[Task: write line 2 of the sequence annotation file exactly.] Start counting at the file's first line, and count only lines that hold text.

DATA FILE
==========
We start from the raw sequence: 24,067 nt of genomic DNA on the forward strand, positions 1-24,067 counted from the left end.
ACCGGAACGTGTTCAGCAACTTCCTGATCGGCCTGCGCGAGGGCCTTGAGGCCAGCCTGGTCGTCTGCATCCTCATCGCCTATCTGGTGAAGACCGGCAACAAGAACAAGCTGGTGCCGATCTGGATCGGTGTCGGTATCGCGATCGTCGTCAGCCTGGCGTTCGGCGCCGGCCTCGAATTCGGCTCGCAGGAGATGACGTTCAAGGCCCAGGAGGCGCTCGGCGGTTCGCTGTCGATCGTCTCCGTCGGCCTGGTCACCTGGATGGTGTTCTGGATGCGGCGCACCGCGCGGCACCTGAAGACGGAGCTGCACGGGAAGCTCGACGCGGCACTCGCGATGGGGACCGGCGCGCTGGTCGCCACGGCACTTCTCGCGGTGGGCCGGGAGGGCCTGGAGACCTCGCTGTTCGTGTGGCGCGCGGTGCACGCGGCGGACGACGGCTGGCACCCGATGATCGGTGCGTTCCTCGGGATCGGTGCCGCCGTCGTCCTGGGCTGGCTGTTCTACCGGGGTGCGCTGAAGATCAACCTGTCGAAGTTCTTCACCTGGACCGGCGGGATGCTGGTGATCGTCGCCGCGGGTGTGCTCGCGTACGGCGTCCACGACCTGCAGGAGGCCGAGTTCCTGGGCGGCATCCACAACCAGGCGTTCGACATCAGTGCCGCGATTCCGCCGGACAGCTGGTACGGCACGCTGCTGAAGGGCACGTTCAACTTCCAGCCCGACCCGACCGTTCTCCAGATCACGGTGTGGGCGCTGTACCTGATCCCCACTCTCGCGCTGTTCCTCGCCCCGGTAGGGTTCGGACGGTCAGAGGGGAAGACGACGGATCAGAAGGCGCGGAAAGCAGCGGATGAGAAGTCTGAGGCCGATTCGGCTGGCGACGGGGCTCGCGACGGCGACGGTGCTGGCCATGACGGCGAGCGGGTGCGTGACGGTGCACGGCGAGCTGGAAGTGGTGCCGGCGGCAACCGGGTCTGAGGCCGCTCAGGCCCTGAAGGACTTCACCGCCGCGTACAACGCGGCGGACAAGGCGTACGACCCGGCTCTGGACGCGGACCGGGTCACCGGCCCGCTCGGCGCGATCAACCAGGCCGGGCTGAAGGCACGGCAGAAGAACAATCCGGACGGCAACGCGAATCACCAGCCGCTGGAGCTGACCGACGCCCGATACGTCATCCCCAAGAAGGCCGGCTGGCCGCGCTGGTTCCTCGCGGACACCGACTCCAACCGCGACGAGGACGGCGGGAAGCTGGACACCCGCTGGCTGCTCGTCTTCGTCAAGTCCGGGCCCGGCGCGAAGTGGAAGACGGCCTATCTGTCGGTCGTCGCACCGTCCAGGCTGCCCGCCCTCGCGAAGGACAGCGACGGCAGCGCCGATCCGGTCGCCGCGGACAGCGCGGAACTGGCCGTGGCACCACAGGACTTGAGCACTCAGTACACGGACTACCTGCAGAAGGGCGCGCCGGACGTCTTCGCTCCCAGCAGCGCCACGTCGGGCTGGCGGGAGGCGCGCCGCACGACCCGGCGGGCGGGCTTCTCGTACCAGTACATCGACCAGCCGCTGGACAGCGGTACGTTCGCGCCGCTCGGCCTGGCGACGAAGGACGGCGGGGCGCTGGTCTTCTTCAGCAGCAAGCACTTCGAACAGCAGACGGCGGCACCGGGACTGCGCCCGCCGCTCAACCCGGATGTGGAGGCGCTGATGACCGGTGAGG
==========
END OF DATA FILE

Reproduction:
ACCGGAACGTGTTCAGCAACTTCCTGATCGGCCTGCGCGAGGGCCTTGAGGCCAGCCTGGTCGTCTGCATCCTCATCGCCTATCTGGTGAAGACCGGCAACAAGAACAAGCTGGTGCCGATCTGGATCGGTGTCGGTATCGCGATCGTCGTCAGCCTGGCGTTCGGCGCCGGCCTCGAATTCGGCTCGCAGGAGATGACGTTCAAGGCCCAGGAGGCGCTCGGCGGTTCGCTGTCGATCGTCTCCGTCGGCCTGGTCACCTGGATGGTGTTCTGGATGCGGCGCACCGCGCGGCACCTGAAGACGGAGCTGCACGGGAAGCTCGACGCGGCACTCGCGATGGGGACCGGCGCGCTGGTCGCCACGGCACTTCTCGCGGTGGGCCGGGAGGGCCTGGAGACCTCGCTGTTCGTGTGGCGCGCGGTGCACGCGGCGGACGACGGCTGGCACCCGATGATCGGTGCGTTCCTCGGGATCGGTGCCGCCGTCGTCCTGGGCTGGCTGTTCTACCGGGGTGCGCTGAAGATCAACCTGTCGAAGTTCTTCACCTGGACCGGCGGGATGCTGGTGATCGTCGCCGCGGGTGTGCTCGCGTACGGCGTCCACGACCTGCAGGAGGCCGAGTTCCTGGGCGGCATCCACAACCAGGCGTTCGACATCAGTGCCGCGATTCCGCCGGACAGCTGGTACGGCACGCTGCTGAAGGGCACGTTCAACTTCCAGCCCGACCCGACCGTTCTCCAGATCACGGTGTGGGCGCTGTACCTGATCCCCACTCTCGCGCTGTTCCTCGCCCCGGTAGGGTTCGGACGGTCAGAGGGGAAGACGACGGATCAGAAGGCGCGGAAAGCAGCGGATGAGAAGTCTGAGGCCGATTCGGCTGGCGACGGGGCTCGCGACGGCGACGGTGCTGGCCATGACGGCGAGCGGGTGCGTGACGGTGCACGGCGAGCTGGAAGTGGTGCCGGCGGCAACCGGGTCTGAGGCCGCTCAGGCCCTGAAGGACTTCACCGCCGCGTACAACGCGGCGGACAAGGCGTACGACCCGGCTCTGGACGCGGACCGGGTCACCGGCCCGCTCGGCGCGATCAACCAGGCCGGGCTGAAGGCACGGCAGAAGAACAATCCGGACGGCAACGCGAATCACCAGCCGCTGGAGCTGACCGACGCCCGATACGTCATCCCCAAGAAGGCCGGCTGGCCGCGCTGGTTCCTCGCGGACACCGACTCCAACCGCGACGAGGACGGCGGGAAGCTGGACACCCGCTGGCTGCTCGTCTTCGTCAAGTCCGGGCCCGGCGCGAAGTGGAAGACGGCCTATCTGTCGGTCGTCGCACCGTCCAGGCTGCCCGCCCTCGCGAAGGACAGCGACGGCAGCGCCGATCCGGTCGCCGCGGACAGCGCGGAACTGGCCGTGGCACCACAGGACTTGAGCACTCAGTACACGGACTACCTGCAGAAGGGCGCGCCGGACGTCTTCGCTCCCAGCAGCGCCACGTCGGGCTGGCGGGAGGCGCGCCGCACGACCCGGCGGGCGGGCTTCTCGTACCAGTACATCGACCAGCCGCTGGACAGCGGTACGTTCGCGCCGCTCGGCCTGGCGACGAAGGACGGCGGGGCGCTGGTCTTCTTCAGCAGCAAGCACTTCGAACAGCAGACGGCGGCACCGGGACTGCGCCCGCCGCTCAACCCGGATGTGGAGGCGCTGATGACCGGTGAGG